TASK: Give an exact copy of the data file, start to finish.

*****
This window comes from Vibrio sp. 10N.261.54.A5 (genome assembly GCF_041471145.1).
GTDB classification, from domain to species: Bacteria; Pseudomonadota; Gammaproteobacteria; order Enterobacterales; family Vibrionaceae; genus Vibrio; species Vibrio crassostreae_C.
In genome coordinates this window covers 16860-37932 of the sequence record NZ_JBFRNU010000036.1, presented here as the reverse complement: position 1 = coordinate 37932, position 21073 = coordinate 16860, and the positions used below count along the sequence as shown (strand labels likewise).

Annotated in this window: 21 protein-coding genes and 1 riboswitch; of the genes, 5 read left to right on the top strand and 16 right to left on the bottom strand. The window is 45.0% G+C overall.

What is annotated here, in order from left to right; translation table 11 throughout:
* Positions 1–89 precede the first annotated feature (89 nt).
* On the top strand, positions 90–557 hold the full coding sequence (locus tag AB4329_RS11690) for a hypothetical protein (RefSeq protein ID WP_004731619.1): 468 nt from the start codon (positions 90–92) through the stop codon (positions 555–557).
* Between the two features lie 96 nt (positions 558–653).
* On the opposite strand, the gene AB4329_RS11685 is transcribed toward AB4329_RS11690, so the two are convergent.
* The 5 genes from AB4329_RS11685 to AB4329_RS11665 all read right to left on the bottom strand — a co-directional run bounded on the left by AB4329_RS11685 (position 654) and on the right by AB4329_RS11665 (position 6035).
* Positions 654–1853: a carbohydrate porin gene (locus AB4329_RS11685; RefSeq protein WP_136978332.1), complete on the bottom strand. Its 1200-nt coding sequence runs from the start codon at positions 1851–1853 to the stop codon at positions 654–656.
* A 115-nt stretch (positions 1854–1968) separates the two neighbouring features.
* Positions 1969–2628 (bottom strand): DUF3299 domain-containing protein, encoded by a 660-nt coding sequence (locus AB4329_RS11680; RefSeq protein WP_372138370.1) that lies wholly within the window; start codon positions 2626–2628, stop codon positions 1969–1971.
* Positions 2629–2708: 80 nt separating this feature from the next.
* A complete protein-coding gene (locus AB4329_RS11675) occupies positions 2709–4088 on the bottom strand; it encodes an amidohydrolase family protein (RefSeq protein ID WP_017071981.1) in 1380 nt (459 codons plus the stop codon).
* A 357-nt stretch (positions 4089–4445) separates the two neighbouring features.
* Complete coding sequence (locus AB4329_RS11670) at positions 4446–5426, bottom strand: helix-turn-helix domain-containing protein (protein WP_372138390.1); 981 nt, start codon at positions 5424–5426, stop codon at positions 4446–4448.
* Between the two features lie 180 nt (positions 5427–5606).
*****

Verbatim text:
This window comes from Vibrio sp. 10N.261.54.A5 (genome assembly GCF_041471145.1).
GTDB classification, from domain to species: Bacteria; Pseudomonadota; Gammaproteobacteria; order Enterobacterales; family Vibrionaceae; genus Vibrio; species Vibrio crassostreae_C.
In genome coordinates this window covers 16860-37932 of the sequence record NZ_JBFRNU010000036.1, presented here as the reverse complement: position 1 = coordinate 37932, position 21073 = coordinate 16860, and the positions used below count along the sequence as shown (strand labels likewise).

Annotated in this window: 21 protein-coding genes and 1 riboswitch; of the genes, 5 read left to right on the top strand and 16 right to left on the bottom strand. The window is 45.0% G+C overall.

What is annotated here, in order from left to right; translation table 11 throughout:
* Positions 1–89 precede the first annotated feature (89 nt).
* On the top strand, positions 90–557 hold the full coding sequence (locus tag AB4329_RS11690) for a hypothetical protein (RefSeq protein ID WP_004731619.1): 468 nt from the start codon (positions 90–92) through the stop codon (positions 555–557).
* Between the two features lie 96 nt (positions 558–653).
* On the opposite strand, the gene AB4329_RS11685 is transcribed toward AB4329_RS11690, so the two are convergent.
* The 5 genes from AB4329_RS11685 to AB4329_RS11665 all read right to left on the bottom strand — a co-directional run bounded on the left by AB4329_RS11685 (position 654) and on the right by AB4329_RS11665 (position 6035).
* Positions 654–1853: a carbohydrate porin gene (locus AB4329_RS11685; RefSeq protein WP_136978332.1), complete on the bottom strand. Its 1200-nt coding sequence runs from the start codon at positions 1851–1853 to the stop codon at positions 654–656.
* A 115-nt stretch (positions 1854–1968) separates the two neighbouring features.
* Positions 1969–2628 (bottom strand): DUF3299 domain-containing protein, encoded by a 660-nt coding sequence (locus AB4329_RS11680; RefSeq protein WP_372138370.1) that lies wholly within the window; start codon positions 2626–2628, stop codon positions 1969–1971.
* Positions 2629–2708: 80 nt separating this feature from the next.
* A complete protein-coding gene (locus AB4329_RS11675) occupies positions 2709–4088 on the bottom strand; it encodes an amidohydrolase family protein (RefSeq protein ID WP_017071981.1) in 1380 nt (459 codons plus the stop codon).
* A 357-nt stretch (positions 4089–4445) separates the two neighbouring features.
* Complete coding sequence (locus AB4329_RS11670) at positions 4446–5426, bottom strand: helix-turn-helix domain-containing protein (protein WP_372138390.1); 981 nt, start codon at positions 5424–5426, stop codon at positions 4446–4448.
* Between the two features lie 180 nt (positions 5427–5606).